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Numbers: A Very Short Introduction

Peter M. Higgins

This beautiful 230 page paperback is one of a series of 260 Very Short Introductions to a variety of topics, from Aristocracy, through Quantum Theory to Architecture. The aim of the book is stated in the preface: to explain, in language that will be familiar to everyone, what are the various kinds of numbers that arise, and how they behave. Nowhere is the target audience of the book stated. For myself, I found the chapters dealing with factorisation, prime numbers and the like, interesting and generally well explained; I was already acquainted with the material. Perhaps the only part that was not familiar to me was the discussion of how factorisation of large numbers forms the basis of modern cryptography. I must admit that I still do not understand exactly how ciphers work.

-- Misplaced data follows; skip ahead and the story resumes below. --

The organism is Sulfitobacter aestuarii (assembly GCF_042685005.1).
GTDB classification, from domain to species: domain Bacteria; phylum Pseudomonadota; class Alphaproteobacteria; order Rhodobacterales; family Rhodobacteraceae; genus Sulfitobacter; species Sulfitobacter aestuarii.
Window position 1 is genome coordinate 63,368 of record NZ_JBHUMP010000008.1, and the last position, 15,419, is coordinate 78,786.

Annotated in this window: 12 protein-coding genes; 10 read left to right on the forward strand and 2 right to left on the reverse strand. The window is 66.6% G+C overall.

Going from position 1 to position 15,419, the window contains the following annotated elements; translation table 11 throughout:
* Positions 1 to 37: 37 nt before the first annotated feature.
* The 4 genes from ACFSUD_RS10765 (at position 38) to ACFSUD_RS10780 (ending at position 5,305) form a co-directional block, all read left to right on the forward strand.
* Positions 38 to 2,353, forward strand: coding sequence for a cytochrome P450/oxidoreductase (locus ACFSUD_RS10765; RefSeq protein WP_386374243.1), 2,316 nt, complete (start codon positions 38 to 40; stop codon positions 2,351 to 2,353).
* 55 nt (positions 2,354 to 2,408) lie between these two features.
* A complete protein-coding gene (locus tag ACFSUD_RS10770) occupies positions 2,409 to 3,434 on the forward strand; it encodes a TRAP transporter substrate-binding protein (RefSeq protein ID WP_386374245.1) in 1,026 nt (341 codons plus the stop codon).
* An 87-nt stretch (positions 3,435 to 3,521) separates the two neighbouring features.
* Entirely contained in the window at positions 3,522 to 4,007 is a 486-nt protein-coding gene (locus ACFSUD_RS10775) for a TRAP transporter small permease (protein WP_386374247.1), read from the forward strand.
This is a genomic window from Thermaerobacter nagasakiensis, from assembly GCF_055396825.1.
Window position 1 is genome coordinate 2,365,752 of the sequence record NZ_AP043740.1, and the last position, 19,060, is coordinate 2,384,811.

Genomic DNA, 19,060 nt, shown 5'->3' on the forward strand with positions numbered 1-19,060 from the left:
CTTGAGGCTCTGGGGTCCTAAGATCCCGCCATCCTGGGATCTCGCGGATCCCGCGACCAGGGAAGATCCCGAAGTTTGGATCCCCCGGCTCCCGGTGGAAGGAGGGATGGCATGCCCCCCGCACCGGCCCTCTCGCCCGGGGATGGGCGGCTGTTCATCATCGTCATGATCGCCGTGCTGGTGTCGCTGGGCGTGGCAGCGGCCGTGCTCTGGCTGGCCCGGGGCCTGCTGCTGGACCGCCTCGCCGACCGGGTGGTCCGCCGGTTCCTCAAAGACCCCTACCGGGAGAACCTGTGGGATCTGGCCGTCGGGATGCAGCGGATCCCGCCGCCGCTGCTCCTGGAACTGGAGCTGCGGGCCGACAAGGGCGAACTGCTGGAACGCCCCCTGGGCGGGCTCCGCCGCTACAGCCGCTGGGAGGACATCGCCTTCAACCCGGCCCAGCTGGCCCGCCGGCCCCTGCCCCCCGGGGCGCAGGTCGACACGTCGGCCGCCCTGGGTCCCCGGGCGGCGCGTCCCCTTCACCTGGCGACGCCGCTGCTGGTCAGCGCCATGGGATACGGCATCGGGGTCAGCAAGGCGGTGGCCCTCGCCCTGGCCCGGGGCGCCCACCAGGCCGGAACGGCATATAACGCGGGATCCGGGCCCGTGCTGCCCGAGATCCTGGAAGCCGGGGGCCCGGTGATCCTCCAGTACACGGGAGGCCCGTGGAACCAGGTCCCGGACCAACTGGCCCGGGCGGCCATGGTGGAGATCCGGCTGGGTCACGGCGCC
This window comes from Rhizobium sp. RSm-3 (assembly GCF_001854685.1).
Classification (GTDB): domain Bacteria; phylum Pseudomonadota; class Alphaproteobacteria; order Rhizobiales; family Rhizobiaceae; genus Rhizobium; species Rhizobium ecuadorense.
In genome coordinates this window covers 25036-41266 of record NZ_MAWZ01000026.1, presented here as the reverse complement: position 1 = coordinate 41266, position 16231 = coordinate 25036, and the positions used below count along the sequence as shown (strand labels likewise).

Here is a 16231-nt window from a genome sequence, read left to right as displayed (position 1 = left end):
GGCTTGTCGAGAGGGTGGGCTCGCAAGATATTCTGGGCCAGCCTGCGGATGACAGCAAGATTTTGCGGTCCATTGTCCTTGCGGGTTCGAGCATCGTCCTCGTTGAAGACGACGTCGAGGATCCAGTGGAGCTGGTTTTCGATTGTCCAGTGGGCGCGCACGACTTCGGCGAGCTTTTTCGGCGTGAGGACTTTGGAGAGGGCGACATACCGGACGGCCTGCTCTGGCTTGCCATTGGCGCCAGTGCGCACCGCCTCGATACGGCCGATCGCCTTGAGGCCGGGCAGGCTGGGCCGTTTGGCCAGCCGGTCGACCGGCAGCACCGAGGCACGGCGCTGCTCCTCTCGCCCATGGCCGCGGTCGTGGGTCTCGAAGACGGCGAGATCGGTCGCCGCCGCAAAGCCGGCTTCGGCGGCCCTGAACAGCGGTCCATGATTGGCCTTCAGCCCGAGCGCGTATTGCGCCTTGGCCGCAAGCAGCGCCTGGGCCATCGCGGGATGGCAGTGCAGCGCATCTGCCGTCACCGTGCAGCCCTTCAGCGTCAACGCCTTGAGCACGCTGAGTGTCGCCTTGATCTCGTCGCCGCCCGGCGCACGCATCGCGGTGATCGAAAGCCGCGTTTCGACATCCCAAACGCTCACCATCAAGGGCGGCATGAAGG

I have one small criticism: the book contains very few proofs. One of the very few is Euclid’s proof that there is an infinity of prime numbers; I would have welcomed more proofs. To offset this, the chapter ‘To Infinity and Beyond’ introduces the reader to Cantor’s theory of sets, Russell’s paradox, Fibonacci numbers, continued fractions, and many more such important and intriguing topics, always with a light and sensitive touch. I heartily recommend this Very Short Introduction.

Graham Gladwell FIMA
University of Waterloo, Ontario, Canada
Mathematics Today December 2011

Numbers: A Very Short Introduction can be purchased at